Wierenga DE, Cogan J, Petricciani JC. Administration of tumor cell chromatin to immunosuppressed and non-immunosuppressed non-human primates. Biologicals 1995;23:221-224.
The authors addressed the issue of how risky DNA may be as a residual impurity by injecting both normal and immunosuppressed monkeys with 100 million genome equivalents of DNA from a human tumor cell line that is one million times the DNA (1 mg) allowed by WHO in a single dose of biological product (100 pg). DNA from a human tumor, saline, or cyclosporine doses were administered intravenously, intramuscularly, or intracerebrally on either a daily, weekly or one-time basis. Animals were observed for 8 years, none of which showed any evidence of tumor formation.

Lower J.  Risk of tumor induction in vivo residual cellular DNA: quantitative considerations. J Med Virol 1990;31:50-53.
In 1987, the WHO Study Group compiled a list of experiments in which DNA of tumor viruses or DNA of the corresponding cancer genes were injected into experimental animals to determine the amount required to induce tumors in half of those tested. In this study, the author compared that information with the recommended residual cellular DNA limits (100 pg) in CCL biological products. The author determined that the number of cancer genes in 100 picograms cellular DNA is less than one-billionth of the amount needed to induce tumors in experimental animals.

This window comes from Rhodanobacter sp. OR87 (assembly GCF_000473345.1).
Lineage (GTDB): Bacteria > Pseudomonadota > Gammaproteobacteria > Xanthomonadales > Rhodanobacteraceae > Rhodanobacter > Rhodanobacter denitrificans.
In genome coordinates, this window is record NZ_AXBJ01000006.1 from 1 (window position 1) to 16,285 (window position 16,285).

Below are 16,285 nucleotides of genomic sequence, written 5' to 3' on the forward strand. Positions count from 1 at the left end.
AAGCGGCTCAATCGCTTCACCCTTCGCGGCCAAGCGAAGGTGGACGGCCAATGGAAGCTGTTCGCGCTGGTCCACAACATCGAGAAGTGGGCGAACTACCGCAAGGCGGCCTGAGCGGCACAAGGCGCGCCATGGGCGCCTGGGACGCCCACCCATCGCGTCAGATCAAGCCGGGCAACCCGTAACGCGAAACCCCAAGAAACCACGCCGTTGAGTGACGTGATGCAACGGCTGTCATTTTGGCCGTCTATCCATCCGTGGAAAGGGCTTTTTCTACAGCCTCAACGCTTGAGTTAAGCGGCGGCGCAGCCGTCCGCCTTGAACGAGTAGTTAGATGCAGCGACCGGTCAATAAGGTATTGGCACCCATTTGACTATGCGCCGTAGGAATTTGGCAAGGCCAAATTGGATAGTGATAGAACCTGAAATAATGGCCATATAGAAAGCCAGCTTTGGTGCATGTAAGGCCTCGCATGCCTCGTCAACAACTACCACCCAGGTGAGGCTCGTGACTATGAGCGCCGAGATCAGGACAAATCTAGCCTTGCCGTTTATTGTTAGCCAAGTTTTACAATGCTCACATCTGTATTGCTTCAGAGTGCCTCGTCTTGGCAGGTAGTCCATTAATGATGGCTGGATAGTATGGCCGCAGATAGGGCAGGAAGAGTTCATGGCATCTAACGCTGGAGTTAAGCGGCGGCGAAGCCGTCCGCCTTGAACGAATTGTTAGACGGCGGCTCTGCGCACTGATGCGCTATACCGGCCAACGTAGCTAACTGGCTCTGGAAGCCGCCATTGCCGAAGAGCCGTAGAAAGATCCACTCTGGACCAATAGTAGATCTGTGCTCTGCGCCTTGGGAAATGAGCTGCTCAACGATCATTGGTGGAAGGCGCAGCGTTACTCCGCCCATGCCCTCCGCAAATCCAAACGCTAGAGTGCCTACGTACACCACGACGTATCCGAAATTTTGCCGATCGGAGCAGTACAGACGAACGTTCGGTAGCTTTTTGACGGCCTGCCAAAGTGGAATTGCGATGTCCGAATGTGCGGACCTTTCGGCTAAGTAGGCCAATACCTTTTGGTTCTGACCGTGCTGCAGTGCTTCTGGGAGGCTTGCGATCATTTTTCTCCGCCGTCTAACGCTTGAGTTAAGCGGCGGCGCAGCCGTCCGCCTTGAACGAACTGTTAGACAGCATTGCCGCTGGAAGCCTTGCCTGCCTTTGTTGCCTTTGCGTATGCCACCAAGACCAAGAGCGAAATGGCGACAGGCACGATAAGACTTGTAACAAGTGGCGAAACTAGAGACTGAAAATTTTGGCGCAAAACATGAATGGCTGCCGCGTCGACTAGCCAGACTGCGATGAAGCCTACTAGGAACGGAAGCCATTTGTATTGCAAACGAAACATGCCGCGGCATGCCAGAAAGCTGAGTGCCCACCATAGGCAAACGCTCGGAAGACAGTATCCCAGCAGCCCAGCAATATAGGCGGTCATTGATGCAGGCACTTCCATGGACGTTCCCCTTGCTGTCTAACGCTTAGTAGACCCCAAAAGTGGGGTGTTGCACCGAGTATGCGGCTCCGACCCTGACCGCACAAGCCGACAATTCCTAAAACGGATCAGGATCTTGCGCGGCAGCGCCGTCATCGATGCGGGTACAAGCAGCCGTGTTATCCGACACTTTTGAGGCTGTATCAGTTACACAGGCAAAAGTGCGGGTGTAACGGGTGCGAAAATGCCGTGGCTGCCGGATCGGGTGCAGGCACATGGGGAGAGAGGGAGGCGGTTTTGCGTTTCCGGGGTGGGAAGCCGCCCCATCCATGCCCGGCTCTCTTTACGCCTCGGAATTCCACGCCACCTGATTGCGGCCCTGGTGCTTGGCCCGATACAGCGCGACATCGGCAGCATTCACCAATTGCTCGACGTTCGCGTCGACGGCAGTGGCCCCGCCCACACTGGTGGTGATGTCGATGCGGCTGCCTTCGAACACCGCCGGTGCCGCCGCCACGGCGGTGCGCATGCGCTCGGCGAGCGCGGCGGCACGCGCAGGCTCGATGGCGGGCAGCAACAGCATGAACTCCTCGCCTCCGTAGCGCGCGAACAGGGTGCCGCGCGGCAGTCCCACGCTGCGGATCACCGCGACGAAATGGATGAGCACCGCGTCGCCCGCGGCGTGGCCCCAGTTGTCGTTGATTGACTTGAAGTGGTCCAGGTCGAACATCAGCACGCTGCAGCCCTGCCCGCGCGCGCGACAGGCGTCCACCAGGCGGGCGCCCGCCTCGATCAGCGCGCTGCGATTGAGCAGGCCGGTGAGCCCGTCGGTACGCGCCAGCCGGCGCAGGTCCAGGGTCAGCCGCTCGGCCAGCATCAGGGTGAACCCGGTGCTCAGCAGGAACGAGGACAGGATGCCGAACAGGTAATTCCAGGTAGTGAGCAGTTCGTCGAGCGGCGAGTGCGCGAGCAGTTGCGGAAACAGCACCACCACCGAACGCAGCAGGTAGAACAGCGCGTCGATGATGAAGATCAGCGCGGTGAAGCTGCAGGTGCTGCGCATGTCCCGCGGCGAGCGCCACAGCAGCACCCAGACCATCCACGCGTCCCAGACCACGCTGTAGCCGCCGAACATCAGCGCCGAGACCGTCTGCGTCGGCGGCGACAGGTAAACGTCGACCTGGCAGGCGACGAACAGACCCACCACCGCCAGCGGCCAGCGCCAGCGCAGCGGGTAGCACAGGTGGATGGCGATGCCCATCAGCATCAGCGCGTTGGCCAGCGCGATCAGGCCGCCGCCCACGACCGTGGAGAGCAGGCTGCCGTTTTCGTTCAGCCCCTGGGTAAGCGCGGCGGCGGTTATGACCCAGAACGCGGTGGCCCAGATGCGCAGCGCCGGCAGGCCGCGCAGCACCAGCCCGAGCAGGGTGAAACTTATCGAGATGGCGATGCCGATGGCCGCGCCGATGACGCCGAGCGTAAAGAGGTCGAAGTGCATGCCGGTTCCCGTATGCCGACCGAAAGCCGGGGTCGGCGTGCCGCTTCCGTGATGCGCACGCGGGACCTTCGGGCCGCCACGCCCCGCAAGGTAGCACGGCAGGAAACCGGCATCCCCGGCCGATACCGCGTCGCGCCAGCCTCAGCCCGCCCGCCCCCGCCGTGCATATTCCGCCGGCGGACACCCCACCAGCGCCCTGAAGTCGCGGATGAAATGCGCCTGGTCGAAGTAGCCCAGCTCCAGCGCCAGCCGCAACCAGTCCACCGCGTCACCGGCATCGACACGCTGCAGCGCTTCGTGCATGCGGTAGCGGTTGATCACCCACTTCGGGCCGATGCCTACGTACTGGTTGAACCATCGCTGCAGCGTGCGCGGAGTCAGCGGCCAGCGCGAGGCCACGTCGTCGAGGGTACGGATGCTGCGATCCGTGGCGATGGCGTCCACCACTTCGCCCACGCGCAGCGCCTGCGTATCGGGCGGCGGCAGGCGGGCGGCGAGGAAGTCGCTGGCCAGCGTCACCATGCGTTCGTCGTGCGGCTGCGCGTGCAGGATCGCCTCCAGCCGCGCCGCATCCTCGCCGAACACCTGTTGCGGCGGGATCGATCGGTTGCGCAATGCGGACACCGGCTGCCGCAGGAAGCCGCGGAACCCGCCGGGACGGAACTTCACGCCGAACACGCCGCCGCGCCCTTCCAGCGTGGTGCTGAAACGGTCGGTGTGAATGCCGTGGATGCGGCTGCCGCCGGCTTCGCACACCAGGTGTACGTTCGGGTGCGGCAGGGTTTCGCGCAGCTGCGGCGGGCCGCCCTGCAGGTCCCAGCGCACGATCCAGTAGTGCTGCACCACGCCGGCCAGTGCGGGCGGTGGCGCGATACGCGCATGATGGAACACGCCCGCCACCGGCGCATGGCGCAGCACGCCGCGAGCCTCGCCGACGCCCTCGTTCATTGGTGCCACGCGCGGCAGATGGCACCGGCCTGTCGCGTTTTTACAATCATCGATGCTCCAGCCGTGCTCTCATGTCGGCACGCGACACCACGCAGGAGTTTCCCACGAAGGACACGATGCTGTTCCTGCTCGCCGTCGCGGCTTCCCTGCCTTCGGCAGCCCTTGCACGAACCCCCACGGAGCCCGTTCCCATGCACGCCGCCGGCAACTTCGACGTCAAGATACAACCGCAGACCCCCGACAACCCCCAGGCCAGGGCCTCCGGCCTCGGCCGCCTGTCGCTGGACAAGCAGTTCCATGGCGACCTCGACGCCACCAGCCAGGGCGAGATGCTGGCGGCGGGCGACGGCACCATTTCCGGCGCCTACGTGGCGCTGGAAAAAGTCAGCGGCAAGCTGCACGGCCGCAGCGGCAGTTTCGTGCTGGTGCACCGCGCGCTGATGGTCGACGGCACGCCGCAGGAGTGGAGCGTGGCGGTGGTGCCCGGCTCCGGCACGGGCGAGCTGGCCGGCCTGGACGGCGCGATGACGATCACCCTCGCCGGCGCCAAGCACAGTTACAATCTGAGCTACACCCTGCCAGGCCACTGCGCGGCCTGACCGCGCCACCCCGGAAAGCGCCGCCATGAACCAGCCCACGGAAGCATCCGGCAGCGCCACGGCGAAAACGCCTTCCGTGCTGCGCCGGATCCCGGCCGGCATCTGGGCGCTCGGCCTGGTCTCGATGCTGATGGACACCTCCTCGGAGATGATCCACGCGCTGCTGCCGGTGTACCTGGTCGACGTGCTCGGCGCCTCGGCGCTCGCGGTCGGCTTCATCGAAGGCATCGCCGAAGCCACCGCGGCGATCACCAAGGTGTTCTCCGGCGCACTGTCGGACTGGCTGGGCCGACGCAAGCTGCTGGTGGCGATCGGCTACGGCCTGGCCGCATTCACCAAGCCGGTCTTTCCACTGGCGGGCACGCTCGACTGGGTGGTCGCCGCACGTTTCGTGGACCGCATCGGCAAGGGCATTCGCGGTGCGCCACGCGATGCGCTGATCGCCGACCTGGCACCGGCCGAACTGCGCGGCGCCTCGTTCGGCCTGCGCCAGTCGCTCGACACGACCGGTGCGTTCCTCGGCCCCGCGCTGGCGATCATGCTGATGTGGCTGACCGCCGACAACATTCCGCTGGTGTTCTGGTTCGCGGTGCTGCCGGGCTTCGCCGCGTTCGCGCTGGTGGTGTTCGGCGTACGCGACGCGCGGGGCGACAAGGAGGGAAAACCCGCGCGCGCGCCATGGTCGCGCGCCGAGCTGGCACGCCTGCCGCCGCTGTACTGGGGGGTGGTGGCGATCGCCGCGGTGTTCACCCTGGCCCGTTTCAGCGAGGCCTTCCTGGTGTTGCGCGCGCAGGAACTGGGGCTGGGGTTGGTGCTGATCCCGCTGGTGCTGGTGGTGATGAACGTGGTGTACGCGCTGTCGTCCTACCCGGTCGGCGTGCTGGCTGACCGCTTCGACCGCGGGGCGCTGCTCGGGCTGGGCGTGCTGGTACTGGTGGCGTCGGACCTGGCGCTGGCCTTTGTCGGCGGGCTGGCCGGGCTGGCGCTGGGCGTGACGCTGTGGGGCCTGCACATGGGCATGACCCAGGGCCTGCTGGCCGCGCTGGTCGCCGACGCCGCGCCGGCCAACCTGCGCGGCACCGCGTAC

Temin HM. Overview of biological effects of addition of DNA molecules to cells. J Med Virol 1990;31:13-17. 
A maximum cumulative probability of having a harmful effect is calculated to be less than 10-16 to 10-19 per DNA molecule from a cell without activated precursor cancer genes or active viral cancer genes.

Reviewed by Paul A. Offit, MD on January 03, 2024

Materials in this section are updated as new information and vaccines become available. The Vaccine Education Center staff regularly reviews materials for accuracy.